While the right to privacy is universal and free, upgrading privacy settings on lives comes with a price tag.
There are eye opening revelations from the Facebook-Cambridge Analytica scandal. Ghost numbers appearing in phonebooks. Google apps’ tracking people even after their phones’ location is disabled. There lies a persistent suspicion that apps are spying on us.
In services, a restaurant could pay extra to gain specific details of people who disliked its food/services on a review website, and bar them entry. Or, an Uber-like service could bar people having a rating (from drivers) below a threshold. These could open a premium service where our ratings are not revealed to service providers. The opportunity for such creative use of slicing privacy is limited only by imagination.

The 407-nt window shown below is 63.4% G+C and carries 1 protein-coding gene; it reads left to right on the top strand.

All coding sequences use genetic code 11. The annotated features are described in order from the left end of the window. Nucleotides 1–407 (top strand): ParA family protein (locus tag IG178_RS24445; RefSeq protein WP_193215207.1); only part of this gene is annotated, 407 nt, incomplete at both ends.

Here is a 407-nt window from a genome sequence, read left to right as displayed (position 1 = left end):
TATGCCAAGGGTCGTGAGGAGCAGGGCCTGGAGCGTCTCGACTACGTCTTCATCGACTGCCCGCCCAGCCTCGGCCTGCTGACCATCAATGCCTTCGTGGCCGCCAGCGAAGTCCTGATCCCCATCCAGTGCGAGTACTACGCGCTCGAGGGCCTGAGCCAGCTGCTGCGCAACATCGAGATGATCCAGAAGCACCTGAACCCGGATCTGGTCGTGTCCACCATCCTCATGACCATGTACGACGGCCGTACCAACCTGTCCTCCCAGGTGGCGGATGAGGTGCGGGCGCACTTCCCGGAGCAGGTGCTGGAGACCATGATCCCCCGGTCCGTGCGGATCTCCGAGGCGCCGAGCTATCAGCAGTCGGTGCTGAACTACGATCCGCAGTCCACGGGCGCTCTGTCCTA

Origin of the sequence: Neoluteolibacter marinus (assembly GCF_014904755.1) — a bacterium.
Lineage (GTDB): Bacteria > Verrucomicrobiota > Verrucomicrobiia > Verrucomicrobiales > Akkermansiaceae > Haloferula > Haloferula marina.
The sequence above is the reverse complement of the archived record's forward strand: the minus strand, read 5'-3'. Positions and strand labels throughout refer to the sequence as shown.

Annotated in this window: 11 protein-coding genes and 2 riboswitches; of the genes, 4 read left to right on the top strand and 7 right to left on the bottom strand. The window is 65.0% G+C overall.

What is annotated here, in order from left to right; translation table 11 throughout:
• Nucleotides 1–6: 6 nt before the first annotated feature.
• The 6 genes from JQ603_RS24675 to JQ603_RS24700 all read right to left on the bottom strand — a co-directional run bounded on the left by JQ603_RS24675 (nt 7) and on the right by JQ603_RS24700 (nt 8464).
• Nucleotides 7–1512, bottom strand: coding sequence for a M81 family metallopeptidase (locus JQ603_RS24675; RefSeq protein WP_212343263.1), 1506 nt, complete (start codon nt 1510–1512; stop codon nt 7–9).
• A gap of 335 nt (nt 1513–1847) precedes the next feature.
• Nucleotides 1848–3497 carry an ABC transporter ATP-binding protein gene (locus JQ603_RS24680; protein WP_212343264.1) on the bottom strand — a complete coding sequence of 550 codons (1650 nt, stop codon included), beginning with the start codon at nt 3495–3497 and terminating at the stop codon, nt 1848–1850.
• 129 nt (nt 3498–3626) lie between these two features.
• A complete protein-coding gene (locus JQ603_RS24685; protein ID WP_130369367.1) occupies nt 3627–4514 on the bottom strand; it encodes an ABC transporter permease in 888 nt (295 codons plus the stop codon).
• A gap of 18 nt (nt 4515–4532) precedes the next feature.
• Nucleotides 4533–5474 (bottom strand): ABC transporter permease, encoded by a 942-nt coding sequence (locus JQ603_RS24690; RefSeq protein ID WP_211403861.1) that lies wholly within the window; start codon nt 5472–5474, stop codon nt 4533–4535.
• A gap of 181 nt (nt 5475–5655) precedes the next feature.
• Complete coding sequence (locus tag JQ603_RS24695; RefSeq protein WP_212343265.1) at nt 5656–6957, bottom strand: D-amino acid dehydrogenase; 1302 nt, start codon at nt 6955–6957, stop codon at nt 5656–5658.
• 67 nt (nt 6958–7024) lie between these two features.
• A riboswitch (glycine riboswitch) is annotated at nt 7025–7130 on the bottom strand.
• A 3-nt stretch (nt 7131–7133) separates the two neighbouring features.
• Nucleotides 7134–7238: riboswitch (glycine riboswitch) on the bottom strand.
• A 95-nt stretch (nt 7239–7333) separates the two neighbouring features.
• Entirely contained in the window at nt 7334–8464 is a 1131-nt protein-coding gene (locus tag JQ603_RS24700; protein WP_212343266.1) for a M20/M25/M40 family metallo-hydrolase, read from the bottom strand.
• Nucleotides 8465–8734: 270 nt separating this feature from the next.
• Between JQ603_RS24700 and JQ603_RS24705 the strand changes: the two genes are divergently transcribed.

However, in Truecaller, there is already an initiation for this, in URL registration, where, for a fee, your contact details and identity can be hidden. As more people fully comprehend the value of privacy, offering ‘private’ as a premium option could soon become a legitimate business.
But increasing digital privacy is not necessarily a costly affair.
Better privacy does require changes in our behavior. We need to switch our online portals. Mastodon and GNU Social are great replacements for Facebook and Twitter. Signal, Wire, and GNU Ring for WhatsApp and Skype. We can browse the Web using the anonymous Tor Browser. But this will come with the price of change in our behavioral patterns. Are we ready for it?